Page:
What is emergency dental care?
Emergency dental care can include advice given over the phone, during a consultation, or prompt medical treatment arranged with an emergency dentist or one who runs an after-hours dental service or a 24-hour service.
Emergency dental care: treating a dental emergency
Some dental problems need immediate attention by a dentist; they cannot wait, even if the dental emergency arises in the middle of the night or at a weekend. Emergency dental care is vital if you have:
Knocked a tooth completely out of its socket in an accident
Knocked a tooth out of place, causing bleeding to the gum and a loose tooth
A severe tooth abscess or infection that is causing obvious swelling as well as pain
In the first two cases, access to emergency dental care within an hour of the injury is important to have a good chance of saving the tooth. The emergency dentist will prepare the gum and the tooth and re-insert or reposition the tooth so that it can heal and stay in position. If there is a delay of more than an hour in getting emergency dental care there is an increasing risk that the blood vessels will be so badly damaged that the tooth will die and will have to be removed and replaced by a tooth implant or a denture.
Prompt emergency dental care can also reduce the risk of infection in the damaged tooth, which can lead to an abscess.
If an abscess has developed and is causing considerable pain, it needs urgent attention, but emergency dental care becomes necessary if the gum or surrounding tissues start to swell alarmingly. If swelling is so bad that breathing or swallowing becomes a problem, you should go straight to an accident and emergency department for immediate treatment to drain the abscess and relieve the swelling.
Providing emergency dental care advice
If you are not sure whether your dental emergency needs immediate treatment, you can phone for emergency dental care advice. Your local PCT will provide information on how to contact an emergency dentist, or you can phone the NHS helpline for details of out-of-hours dentists working in your area.
Explaining the problem over the phone will allow the dentist to assess whether emergency dental care is needed immediately or whether you can wait until the next day, or even the next working day. If you have recently had a tooth extraction and then experience bleeding, your emergency dentist will make sure first of all that you are not taking anticoagulants. Drugs such as warfarin can be prescribed to reduce stroke risk, but will inhibit blood clotting and could put you at risk of losing too much blood.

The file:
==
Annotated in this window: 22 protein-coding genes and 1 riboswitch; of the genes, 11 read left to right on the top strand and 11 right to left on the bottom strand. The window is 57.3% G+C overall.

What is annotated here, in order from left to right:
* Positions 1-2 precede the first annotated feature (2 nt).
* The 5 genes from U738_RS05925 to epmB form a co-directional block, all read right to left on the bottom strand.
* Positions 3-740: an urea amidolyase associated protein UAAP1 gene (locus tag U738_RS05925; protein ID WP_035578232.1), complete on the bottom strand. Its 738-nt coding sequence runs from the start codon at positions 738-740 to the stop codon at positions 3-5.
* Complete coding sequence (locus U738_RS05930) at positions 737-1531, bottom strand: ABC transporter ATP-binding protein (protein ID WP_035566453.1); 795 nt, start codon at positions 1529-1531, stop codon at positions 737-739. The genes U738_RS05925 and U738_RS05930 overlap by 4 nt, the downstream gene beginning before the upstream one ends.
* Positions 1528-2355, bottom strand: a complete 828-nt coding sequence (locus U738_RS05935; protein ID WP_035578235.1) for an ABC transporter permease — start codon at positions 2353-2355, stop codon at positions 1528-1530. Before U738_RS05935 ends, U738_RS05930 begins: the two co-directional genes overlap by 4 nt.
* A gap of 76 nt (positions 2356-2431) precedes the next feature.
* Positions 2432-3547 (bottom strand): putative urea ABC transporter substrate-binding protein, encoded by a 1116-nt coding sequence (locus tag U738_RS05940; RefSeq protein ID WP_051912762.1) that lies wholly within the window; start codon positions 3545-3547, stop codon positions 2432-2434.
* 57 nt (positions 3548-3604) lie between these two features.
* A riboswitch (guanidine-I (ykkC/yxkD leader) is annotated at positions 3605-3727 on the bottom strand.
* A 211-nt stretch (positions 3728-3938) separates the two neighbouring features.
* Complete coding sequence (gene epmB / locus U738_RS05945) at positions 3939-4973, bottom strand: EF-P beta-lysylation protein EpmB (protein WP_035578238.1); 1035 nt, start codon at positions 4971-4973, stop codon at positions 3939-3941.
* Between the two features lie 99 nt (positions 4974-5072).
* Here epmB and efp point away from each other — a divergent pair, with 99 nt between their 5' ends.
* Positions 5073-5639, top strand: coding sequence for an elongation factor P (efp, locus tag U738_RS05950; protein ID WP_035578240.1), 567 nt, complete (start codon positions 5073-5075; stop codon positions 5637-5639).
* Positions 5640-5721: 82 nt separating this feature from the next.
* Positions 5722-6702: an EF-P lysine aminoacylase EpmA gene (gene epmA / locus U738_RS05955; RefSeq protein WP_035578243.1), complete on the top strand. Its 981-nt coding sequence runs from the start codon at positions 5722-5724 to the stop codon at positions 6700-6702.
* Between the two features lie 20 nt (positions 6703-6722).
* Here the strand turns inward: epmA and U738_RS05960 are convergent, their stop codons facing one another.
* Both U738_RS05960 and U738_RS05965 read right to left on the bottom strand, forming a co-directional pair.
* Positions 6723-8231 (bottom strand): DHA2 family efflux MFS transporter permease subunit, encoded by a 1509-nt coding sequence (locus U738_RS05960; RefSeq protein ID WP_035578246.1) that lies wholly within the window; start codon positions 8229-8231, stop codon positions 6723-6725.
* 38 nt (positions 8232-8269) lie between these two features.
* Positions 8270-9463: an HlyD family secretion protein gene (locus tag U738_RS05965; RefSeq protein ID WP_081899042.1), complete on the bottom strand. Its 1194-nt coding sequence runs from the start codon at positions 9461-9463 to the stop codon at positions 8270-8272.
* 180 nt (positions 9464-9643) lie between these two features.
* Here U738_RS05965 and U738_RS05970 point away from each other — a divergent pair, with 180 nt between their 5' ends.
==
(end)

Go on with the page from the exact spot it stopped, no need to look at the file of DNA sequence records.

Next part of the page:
If not, you will be advised to carry out your own emergency dental care by holding a damp pad of cotton wool in the gum socket and keeping it firmly in place for about 20 minutes while you sit up. Rinsing out your mouth with warm water is a good idea beforehand, as this can reduce the amount of blood in your mouth and reduce discomfort.
This should stop the bleeding and you should then not need emergency dental care from a dentist. To prevent the bleeding reoccurring you should then stay in an upright position, and remember not to drink any alcohol as this can bring your blood vessels nearer to the surface of the gum. Leave the socket alone; the clot needs to stay in place.
Only if you cannot stop the bleeding should you call the emergency dental care line again and request an emergency dental appointment.
Guidelines on when emergency dental care is essential
There are few published guidelines on how to decide whether emergency dental care is necessary. The Scottish Dental Clinical Effectiveness Programme, however, put some guidance together at the end of 2007, and their advice on how to prioritise dental emergencies is summarised below:
Emergency dental care is required if:
You have a dental abscess that is causing swelling that either causes you problems when swallowing or breathing, or affects tissues up to and including the eye
If you have avulsed one of your permanent teeth. This means you have knocked your tooth out and it is not attached at all to your gum.
If you have had a tooth extraction and later experience bleeding that will not stop
Urgent but not emergency dental care is necessary if:
You are in severe pain that cannot be controlled with over-the-counter pain relief
A child has knocked out a primary tooth
You have an abscess and swelling but this does not affect your swallowing or breathing and is limited to the region of the gum or jaw
You have injured a permanent tooth and the dentine is showing
Routine dental care with your own dentist within a week is advised in all other cases. If the problem gets worse and you start to fall into one of the above categories, you then need to ask again for urgent or emergency dental care.